England vs Australia, semi-finals, ICC World Cup 2019: Flying openers vs stinging pacemen
Before that much has to go right for Morgan and his team. Their opponents in this semi-final have been consistently better in this World Cup and beat England comprehensively two weeks agoUpdated: Jul 11, 2019 14:20 IST
As a former England captain, Ashes winning, Ashes losing, and losing player in the World Cup Final of 1979 and the semi-final in 1983, please forgive me if I nail my colours to the mast of the good ship England with fervent hopes that after all that we have seen in this World Cup, the home team will find a way to make it to the final and maybe to the ultimate glory of Eoin Morgan standing at Lord’s with the trophy in hand.
Before that much has to go right for Morgan and his team. Their opponents in this semi-final have been consistently better in this World Cup and beat England comprehensively two weeks ago. Both England and Australia will have been looking for psychological props over the last few days and, while the Aussies will be happy to relive that victory at Lord’s and replay it in their minds, England’s counter to that will be the even more recent memories of their de facto “quarter final” wins over India and New Zealand. On balance, I prefer the latter simply because it is better to be on the way up than clinging to a one-off result. Better still is to just clear the mind of extraneous stuff from the past and visualise playing one’s best as both individuals and as a team.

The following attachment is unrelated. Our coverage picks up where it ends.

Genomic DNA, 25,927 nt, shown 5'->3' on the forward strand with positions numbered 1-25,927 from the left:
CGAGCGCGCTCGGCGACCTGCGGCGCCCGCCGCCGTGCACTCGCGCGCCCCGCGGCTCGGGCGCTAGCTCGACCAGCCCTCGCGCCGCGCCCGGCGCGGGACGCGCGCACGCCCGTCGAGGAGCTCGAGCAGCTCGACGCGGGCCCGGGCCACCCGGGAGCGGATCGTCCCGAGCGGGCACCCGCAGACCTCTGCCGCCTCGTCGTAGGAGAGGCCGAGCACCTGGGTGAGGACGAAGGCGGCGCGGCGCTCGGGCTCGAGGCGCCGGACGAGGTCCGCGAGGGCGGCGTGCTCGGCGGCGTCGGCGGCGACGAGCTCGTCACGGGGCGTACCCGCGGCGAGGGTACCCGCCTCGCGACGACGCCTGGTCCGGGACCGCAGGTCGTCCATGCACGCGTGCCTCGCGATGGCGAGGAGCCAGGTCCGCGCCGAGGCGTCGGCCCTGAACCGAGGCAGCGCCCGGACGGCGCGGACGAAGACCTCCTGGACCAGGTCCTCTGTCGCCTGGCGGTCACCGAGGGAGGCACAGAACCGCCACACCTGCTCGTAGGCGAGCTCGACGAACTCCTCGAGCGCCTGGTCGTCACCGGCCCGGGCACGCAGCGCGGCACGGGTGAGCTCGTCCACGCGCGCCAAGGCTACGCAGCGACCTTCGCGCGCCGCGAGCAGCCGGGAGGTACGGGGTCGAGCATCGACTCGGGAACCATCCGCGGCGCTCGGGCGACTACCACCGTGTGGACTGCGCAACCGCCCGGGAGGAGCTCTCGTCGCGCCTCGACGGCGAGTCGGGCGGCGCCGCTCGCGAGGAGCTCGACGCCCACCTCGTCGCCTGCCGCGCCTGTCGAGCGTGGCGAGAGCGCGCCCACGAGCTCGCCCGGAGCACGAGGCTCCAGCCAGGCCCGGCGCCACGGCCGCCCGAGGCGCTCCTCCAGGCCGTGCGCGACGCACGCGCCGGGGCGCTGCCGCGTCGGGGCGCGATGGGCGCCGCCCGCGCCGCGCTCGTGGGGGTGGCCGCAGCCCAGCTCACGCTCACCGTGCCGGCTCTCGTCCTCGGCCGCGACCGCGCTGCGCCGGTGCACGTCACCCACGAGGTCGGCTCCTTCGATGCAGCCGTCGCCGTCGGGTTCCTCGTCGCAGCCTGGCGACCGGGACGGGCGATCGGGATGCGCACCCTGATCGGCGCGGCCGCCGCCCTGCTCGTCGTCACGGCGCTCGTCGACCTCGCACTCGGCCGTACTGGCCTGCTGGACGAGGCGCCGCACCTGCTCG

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Since that previous meeting one or two things have changed. Khawaja has been forced out by injury, Handscomb, who was unlucky to miss selection originally, replaces him, Stoinis is an injury worry and Starc is allegedly being held together by medical science and sticking plaster! Of all those the most key figure is Starc, the leading wicket-taker by a comfortable margin in this World Cup, and the most important member of the Australian bowling attack. At any stage of a match he is dangerous, an obvious threat with the new ball yet still capable, as Ben Stokes noticed at Lord’s, of making something special happen at the end of the innings too.
Australia’s batting has been led from the front by the admirable Finch and Warner. All the top teams have won mostly with totals predicated on good starts, and however long one’s batting lines up, a positive start with wickets intact is the best basis for a big score. Hence key contests are the same for both teams; opening batsmen in flying form versus opening bowlers with the ability to rock the opposition early.
In that sense, the opening overs of this match might well be as crucial as any in deciding who goes through to the final on Sunday. Justin Langer, as Australia’s coach, admits as much in his comments that included the line “Bairstow and Roy are a huge part of England’s success and we’ll be doing everything we can to nullify that.”
Whereas that could just as easily have been Trevor Bayliss talking about Finch and Warner, Australia have coped well enough when one of their top two has gone early but so much for England seems to depend on Roy.